US Federal Reserve chairman Ben Bernanke’s helicopter has been sighted for the first time in emerging markets, raining dollars in South Korea, Mexico, Brazil and Singapore. The currency swap lines of $30 billion (Rs1.5 trillion) arranged by the Fed for each of these markets led to a drop in dollar borrowing costs in Asia on Thursday, strengthened Asian currencies (the Korean won was up 14% against the dollar) and, together with the cut in the fed funds rate, led to a pole-vault in stocks in the region.
The global dollar shortage has played havoc with emerging market currencies, which have been plummeting. This has led to a sharp deterioration in the financials of companies in these regions that have borrowed in dollars, while it also pushed up the cost of imports.
Central bank attempts to support the currency have led to a sucking out of liquidity in the local currency. At the same time, the drying up of dollar liquidity overseas has led to companies falling back on the local credit markets for their financing needs, adding to the domestic liquidity shortage.
Also See Comparing Asia’s External Vulnerability (Graphic)
While it is true that many emerging markets currently have high levels of foreign exchange reserves, these reserves have also been diminishing rapidly for countries such as South Korea and India. The dollar swap arrangements will provide dollar liquidity, helping to meet demand for dollars. While the current rally in Asia may be nothing more than a bear market bounce and capital flight from the region as a result of distress sales may resume, the free fall in their currencies will be arrested. At the same time, the reduction in interest rates caused by the rate cuts will also help reduce further deterioration in corporate balance sheets, although emerging market bond spreads remain very high.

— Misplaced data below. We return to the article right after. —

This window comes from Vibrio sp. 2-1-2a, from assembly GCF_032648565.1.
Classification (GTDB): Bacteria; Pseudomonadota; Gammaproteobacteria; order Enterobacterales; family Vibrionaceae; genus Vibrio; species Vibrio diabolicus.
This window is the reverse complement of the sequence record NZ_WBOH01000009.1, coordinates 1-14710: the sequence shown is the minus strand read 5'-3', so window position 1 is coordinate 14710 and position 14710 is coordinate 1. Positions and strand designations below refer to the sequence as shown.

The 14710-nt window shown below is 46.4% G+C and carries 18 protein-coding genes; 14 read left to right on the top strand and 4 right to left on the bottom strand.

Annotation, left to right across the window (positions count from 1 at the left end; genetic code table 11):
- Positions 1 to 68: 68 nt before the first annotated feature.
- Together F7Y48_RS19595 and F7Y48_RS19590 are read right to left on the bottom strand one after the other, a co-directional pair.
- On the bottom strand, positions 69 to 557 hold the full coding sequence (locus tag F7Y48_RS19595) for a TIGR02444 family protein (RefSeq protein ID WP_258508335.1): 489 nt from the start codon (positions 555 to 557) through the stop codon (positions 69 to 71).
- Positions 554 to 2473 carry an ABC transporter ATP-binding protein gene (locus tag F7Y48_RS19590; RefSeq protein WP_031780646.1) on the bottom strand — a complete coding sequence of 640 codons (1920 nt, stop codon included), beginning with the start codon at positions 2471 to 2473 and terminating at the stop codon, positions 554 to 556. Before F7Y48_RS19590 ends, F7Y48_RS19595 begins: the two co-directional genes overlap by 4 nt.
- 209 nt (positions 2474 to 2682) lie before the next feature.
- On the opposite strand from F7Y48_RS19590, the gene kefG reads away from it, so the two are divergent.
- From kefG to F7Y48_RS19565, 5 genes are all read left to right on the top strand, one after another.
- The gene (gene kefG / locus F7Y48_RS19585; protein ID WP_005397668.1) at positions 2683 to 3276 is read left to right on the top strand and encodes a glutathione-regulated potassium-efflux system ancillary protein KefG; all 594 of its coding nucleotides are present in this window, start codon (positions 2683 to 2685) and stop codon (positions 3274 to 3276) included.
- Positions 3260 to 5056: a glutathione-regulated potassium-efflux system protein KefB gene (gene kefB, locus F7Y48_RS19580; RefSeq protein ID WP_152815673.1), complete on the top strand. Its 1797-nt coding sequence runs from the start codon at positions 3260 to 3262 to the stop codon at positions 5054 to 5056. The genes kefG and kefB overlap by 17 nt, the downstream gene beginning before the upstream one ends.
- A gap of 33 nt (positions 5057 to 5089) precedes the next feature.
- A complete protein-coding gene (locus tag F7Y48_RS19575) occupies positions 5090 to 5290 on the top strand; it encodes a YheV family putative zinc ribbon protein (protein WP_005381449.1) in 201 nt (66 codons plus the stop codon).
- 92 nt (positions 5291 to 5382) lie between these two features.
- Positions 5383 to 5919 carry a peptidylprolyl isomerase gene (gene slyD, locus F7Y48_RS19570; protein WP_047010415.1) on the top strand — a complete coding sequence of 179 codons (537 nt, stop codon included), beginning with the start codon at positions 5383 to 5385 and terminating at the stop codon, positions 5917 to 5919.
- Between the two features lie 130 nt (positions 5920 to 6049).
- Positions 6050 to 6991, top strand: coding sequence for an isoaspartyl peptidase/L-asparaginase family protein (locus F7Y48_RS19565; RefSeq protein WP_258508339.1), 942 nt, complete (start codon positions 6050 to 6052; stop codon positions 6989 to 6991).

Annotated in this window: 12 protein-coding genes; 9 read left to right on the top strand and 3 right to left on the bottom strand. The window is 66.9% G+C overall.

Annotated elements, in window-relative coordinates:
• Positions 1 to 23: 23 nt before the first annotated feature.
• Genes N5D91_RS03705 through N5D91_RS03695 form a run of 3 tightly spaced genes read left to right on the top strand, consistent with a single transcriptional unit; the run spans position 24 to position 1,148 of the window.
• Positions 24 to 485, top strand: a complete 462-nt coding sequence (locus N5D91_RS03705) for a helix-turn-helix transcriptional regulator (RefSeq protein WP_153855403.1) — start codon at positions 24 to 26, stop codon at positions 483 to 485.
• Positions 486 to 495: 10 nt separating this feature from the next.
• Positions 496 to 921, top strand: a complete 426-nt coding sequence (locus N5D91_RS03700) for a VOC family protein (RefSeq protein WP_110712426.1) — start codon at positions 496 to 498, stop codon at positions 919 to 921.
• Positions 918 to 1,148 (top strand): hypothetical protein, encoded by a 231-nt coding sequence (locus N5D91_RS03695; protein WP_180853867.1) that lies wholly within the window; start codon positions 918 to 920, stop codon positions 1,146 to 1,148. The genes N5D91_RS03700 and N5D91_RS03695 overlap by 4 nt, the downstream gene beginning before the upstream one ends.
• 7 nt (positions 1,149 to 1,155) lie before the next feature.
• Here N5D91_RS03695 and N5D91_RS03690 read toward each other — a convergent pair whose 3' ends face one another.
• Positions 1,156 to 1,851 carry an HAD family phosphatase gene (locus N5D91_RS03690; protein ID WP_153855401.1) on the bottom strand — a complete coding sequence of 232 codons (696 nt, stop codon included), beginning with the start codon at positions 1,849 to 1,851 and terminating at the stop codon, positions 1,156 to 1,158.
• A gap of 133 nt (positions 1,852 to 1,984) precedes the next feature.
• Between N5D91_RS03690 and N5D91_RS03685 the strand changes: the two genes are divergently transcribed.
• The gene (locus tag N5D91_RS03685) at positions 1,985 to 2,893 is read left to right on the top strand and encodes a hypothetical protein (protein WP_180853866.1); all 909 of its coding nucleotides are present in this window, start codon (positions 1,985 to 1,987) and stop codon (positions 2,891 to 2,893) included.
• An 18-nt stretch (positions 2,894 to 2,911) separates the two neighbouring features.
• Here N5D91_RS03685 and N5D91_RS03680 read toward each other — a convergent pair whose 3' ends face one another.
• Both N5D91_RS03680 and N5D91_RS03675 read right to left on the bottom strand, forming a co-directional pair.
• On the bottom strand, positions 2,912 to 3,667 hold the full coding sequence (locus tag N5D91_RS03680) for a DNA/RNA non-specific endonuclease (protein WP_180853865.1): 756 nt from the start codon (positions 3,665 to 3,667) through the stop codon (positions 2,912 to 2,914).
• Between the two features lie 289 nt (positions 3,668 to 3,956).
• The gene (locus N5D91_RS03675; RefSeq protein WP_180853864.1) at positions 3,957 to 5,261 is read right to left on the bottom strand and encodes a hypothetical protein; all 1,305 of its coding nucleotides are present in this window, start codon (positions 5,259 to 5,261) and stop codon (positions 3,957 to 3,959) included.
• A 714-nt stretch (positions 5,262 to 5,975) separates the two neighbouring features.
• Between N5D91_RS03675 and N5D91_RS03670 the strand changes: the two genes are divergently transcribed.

Does India, too, need a similar swap arrangement?
The rupee has plunged against the dollar and, in spite of the Reserve Bank of India’s (RBI) attempts to help liquidity, the three-month Mibor (Mumbai interbank offered rate) was at 12.07% on Wednesday, higher than the 11.96% it was at on 20 October, the day RBI cut its repo rate—the rate at which RBI lends to banks—by 100 basis points. And it is possible that the swap arrangements with some countries may increase the relative risk of lending to companies and banks in countries such as India that do not have similar swap arrangements.
How does India compare with South Korea? Are our foreign reserves large enough to meet a worse case scenario?
Citigroup Inc.’s India economist Rohini Malkani has compiled an external vulnerability index for Asian economies, which essentially adds up all possible outflows from the current account balance, external financing and the stock and bond markets, and then divides that number by the central bank’s foreign exchange holdings to arrive at the index. The table is self-explanatory and shows that we have enough forex reserves to meet the worst emergencies. It also shows that South Korea is far more vulnerable than India.
Nevertheless, a run on the currency, should it occur, could lead to reserves being frittered away. Also, Malkani points out: “A key factor to watch is short-term residual debt, which may prove difficult to rollover in the current environment. This would weigh on the capital account to the tune of US$82.1bn.”
That the US Fed is willing to play the role as central bank of last resort to emerging markets is, therefore, a comfort and it may be time for India, too, to get that extra bit of insurance.
Further measures by RBI to improve domestic liquidity are also required.
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Graphics by Ahmed Raza Khan / Mint